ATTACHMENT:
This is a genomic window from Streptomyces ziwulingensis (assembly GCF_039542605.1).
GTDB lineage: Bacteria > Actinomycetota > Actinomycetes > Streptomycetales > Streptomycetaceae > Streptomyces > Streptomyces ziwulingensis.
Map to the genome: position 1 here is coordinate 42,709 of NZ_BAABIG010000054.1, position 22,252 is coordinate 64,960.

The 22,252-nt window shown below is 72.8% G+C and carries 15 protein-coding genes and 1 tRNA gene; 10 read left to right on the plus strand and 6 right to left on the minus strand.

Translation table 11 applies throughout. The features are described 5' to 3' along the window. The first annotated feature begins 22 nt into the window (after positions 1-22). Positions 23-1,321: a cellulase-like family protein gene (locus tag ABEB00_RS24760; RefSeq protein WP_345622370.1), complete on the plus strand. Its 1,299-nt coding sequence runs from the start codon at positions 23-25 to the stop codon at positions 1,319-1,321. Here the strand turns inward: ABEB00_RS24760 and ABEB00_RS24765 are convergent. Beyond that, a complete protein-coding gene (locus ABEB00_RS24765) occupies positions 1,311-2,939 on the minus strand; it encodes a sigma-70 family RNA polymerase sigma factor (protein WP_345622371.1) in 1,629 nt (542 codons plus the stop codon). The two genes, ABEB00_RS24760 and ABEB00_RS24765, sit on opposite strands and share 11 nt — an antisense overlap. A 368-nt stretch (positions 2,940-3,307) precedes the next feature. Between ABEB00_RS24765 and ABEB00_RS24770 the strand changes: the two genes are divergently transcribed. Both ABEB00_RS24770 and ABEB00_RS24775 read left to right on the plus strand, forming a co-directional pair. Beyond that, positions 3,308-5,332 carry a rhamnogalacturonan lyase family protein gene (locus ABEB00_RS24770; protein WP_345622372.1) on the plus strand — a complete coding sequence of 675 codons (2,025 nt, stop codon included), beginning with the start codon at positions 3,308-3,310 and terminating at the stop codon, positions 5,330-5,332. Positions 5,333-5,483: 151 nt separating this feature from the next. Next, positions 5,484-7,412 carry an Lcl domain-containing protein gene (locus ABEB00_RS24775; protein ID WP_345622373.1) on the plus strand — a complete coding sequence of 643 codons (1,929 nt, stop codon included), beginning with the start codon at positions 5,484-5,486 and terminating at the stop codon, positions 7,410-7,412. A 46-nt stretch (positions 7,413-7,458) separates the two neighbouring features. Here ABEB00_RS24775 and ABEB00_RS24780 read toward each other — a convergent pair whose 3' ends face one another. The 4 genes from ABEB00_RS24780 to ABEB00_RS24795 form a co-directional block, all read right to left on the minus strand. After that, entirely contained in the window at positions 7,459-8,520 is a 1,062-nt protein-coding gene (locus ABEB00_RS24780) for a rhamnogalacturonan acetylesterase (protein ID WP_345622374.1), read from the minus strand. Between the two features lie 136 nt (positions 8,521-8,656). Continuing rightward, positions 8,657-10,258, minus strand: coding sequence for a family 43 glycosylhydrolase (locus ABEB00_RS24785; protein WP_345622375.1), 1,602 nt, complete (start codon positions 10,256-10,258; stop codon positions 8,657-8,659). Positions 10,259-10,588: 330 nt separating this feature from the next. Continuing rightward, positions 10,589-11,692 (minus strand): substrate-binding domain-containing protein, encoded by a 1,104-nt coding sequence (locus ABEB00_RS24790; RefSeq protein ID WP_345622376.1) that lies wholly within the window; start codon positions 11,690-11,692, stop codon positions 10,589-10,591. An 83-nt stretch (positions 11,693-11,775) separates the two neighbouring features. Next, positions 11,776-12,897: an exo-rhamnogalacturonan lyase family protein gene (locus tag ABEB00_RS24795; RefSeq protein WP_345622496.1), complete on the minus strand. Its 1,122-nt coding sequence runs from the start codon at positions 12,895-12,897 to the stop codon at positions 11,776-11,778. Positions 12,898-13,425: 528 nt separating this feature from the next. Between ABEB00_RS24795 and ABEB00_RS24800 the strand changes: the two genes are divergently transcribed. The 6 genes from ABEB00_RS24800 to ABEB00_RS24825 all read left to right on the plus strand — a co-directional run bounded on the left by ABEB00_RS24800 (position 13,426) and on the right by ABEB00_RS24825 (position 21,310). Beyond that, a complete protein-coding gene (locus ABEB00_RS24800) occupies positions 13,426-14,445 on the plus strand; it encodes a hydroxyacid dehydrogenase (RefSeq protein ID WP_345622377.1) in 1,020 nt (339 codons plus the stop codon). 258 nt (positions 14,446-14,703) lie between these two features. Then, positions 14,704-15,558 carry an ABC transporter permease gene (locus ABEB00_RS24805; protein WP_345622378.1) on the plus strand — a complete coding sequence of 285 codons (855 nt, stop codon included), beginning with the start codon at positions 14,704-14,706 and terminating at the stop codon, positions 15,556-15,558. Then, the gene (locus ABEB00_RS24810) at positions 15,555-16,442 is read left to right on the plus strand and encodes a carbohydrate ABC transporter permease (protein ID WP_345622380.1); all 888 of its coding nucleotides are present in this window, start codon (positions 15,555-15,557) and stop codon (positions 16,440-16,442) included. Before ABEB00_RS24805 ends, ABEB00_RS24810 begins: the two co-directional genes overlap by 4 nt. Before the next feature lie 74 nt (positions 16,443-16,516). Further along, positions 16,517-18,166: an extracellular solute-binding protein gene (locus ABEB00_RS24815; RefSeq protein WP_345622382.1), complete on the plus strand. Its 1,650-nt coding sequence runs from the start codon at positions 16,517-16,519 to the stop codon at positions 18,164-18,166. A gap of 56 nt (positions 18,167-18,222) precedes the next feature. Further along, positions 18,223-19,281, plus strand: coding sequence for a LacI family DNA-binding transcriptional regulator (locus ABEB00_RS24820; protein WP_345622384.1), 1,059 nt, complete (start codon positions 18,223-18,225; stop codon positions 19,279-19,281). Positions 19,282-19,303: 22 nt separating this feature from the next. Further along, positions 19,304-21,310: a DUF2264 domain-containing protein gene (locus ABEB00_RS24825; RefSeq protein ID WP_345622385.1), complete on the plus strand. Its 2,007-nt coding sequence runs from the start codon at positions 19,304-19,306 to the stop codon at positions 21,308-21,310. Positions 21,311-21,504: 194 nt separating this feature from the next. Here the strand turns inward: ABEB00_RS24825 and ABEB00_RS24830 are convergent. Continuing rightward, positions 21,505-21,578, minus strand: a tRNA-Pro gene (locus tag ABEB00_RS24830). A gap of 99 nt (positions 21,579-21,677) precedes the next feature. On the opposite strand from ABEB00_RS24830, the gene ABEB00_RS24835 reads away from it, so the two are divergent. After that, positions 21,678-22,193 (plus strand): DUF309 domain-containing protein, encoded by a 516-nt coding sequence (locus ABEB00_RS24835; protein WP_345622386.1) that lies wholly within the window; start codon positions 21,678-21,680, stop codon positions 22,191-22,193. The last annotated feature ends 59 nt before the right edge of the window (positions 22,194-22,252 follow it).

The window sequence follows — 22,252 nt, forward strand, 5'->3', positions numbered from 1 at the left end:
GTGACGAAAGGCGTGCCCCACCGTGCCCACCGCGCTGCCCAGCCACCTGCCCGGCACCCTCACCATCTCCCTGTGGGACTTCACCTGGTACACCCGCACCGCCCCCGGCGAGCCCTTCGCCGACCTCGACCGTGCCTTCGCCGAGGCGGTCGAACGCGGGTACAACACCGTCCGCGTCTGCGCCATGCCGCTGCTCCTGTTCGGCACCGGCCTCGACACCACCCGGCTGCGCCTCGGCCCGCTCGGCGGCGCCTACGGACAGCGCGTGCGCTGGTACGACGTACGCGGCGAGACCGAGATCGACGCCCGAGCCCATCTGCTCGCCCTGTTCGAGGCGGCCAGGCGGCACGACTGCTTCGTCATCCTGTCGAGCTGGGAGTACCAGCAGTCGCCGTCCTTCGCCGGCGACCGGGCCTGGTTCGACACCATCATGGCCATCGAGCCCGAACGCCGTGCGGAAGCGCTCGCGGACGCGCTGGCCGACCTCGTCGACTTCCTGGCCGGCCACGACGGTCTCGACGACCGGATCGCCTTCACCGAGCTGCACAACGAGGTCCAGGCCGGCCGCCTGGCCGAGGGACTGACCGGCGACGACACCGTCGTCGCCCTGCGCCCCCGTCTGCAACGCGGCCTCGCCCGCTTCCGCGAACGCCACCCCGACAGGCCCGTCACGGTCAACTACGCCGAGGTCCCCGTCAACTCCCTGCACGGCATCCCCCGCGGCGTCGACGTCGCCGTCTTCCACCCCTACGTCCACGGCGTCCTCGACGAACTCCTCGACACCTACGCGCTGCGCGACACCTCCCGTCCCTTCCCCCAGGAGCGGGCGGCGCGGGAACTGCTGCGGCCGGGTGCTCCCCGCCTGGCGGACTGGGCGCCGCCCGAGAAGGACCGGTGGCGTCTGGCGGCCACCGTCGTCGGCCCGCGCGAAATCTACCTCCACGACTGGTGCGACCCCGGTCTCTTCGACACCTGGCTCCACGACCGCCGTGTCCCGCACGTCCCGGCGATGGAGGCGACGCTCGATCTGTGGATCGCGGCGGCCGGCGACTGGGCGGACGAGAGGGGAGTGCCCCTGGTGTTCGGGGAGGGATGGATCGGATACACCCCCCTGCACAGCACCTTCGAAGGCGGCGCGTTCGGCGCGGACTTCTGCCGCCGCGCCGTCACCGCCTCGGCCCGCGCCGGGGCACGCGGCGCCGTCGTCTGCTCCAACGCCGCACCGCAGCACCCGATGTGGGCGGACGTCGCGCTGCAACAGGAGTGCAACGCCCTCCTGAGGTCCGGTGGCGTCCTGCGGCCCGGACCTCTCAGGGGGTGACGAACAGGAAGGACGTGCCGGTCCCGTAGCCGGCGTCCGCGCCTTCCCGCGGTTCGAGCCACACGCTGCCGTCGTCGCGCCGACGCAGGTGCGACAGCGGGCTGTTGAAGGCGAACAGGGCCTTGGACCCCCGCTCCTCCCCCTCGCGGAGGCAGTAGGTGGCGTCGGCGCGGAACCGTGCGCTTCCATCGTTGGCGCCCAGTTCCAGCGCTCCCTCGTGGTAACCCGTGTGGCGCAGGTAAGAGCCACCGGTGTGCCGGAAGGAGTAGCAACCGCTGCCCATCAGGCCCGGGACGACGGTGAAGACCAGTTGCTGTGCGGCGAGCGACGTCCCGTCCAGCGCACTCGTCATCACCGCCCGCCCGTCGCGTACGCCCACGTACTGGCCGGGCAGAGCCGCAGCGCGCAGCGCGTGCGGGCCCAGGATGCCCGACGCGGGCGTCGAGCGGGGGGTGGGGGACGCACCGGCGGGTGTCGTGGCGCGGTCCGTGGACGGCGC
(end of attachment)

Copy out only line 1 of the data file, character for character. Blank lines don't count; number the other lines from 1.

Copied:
This is a genomic window from Streptomyces ziwulingensis (assembly GCF_039542605.1).